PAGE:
National Mole Day

Designed as a way to promote chemistry among adolescents, National Mole Day is a holiday that is celebrated annually on October 23rd from 6:02 am to 6:02 pm. It commemorates the basic measuring unit in chemistry called Avogadro’s Number—which is the number of units in one mole that equals 6.02×10^23. Although this holiday originated in the United States, it is now observed in schools all over the world, particularly in Canada, Australia, and South Africa. It’s a day that’s used to teach chemistry literacy all over the world. Yes, we know that many people who discover this holiday are going to be disappointed that it doesn’t actually celebrate the small burrowing mammals known as moles, but we believe that chemistry literacy is something that’s a little bit more important to celebrate. 

The History Of National Mole Day

Sometime during the 1980s, a science teacher stated in an article in Science Teacher Magazine that a day should be created to celebrate the mole as a way to encourage science literacy among children. This article was read by Maurice Oehler—a retired chemistry teacher from Wisconsin—who was inspired by the article to create this non-official holiday. He did so on May 15th, 1991 by creating the National Mole Day Foundation (NMDF). Ever since then, the NMDF has worked hard to promote this holiday around the country as well as the world.

This holiday commemorates the hypothesis of Amadeo Avogadro. This Italian scientist was born in 1776 and is known as being one of the noted pioneers of physical chemistry. He is most known for his hypothesis Avogadro’s Law. According to this statement, equal volumes of different gases contain an equal number of molecules under the same conditions of pressure and temperature. Although in practice, gases in real-world conditions do show minor deviations from this ideal behavior, this law is still a very useful approximation for most scientists.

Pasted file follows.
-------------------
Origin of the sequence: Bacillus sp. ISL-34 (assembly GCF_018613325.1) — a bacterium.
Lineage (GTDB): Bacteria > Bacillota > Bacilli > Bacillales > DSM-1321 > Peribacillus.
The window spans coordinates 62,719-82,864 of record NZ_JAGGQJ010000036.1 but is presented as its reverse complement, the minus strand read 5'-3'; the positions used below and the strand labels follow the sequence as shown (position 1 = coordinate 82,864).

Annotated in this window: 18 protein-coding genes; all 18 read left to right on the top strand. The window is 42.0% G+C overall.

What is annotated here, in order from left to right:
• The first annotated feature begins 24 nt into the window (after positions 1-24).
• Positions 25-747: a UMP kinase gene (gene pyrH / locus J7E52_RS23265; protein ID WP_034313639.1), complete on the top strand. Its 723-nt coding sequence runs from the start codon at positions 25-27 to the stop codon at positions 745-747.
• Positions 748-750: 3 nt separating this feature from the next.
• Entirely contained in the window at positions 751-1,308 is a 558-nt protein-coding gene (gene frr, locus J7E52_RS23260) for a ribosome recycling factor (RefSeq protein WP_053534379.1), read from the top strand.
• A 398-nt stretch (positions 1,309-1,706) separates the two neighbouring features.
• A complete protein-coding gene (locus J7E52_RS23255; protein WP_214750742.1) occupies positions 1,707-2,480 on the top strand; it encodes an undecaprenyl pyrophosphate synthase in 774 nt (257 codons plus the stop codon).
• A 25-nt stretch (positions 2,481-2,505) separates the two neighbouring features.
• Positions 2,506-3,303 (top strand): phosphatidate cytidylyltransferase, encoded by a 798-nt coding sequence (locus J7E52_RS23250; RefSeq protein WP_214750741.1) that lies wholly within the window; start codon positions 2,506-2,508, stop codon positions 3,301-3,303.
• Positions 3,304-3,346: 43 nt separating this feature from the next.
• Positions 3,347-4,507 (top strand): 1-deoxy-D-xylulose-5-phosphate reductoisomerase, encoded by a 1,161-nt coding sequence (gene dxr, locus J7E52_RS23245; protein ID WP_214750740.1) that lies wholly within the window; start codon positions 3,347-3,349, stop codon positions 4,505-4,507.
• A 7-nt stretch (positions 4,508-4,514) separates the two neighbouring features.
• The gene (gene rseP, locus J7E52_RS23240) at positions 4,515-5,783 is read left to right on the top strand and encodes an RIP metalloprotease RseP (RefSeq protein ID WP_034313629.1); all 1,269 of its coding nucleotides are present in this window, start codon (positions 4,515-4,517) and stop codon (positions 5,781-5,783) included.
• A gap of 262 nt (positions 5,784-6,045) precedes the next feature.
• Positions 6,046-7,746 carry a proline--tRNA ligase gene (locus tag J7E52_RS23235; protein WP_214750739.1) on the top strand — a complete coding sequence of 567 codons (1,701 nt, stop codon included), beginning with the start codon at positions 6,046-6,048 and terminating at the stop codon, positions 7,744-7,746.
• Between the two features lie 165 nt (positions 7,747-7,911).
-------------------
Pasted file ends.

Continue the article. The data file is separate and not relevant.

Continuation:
Some Interesting Facts About Chemistry

Since this holiday that’s all about promoting an interest in chemistry and has nothing to do with small burrowing mammals, we decided to provide some interesting chemistry facts for everyone to enjoy. We hope these facts entertain and educate at the same time. We know that we found them to be quite interesting. 

Lightning Strikes Produce Ozone

Ever wonder what that “clean” smell is during thunderstorms? If you do, you’re not alone. What you’re likely smelling is ozone, which is created when lightning cracks oxygen molecules into radicals that reform into ozone. Ozone has a smell that’s close to chlorine, so that’s why it has a “clean” smell to it.

The Hydrogen Atoms In Your Body Were Created Billions Of Years Ago

Yep, all those hydrogen atoms are approximately 13.5-billion years old. That’s because most of the hydrogen atoms in the universe were created at the start of the Big Bang. 

The Customs, Traditions, And Celebrations Of National Mole Day

This holiday is celebrated in schools all over the U.S and in some parts of the world. On this day, activities are designed by science teachers involving chemistry and the mole as a way to foster interest in chemistry. Unfortunately, this holiday isn’t a public holiday, so no businesses, government buildings or schools are closed. This is probably a good thing considering that in the schools is where this holiday is mainly observed.

Where is National Mole Day celebrated?

There is no specific location where this holiday is celebrated.
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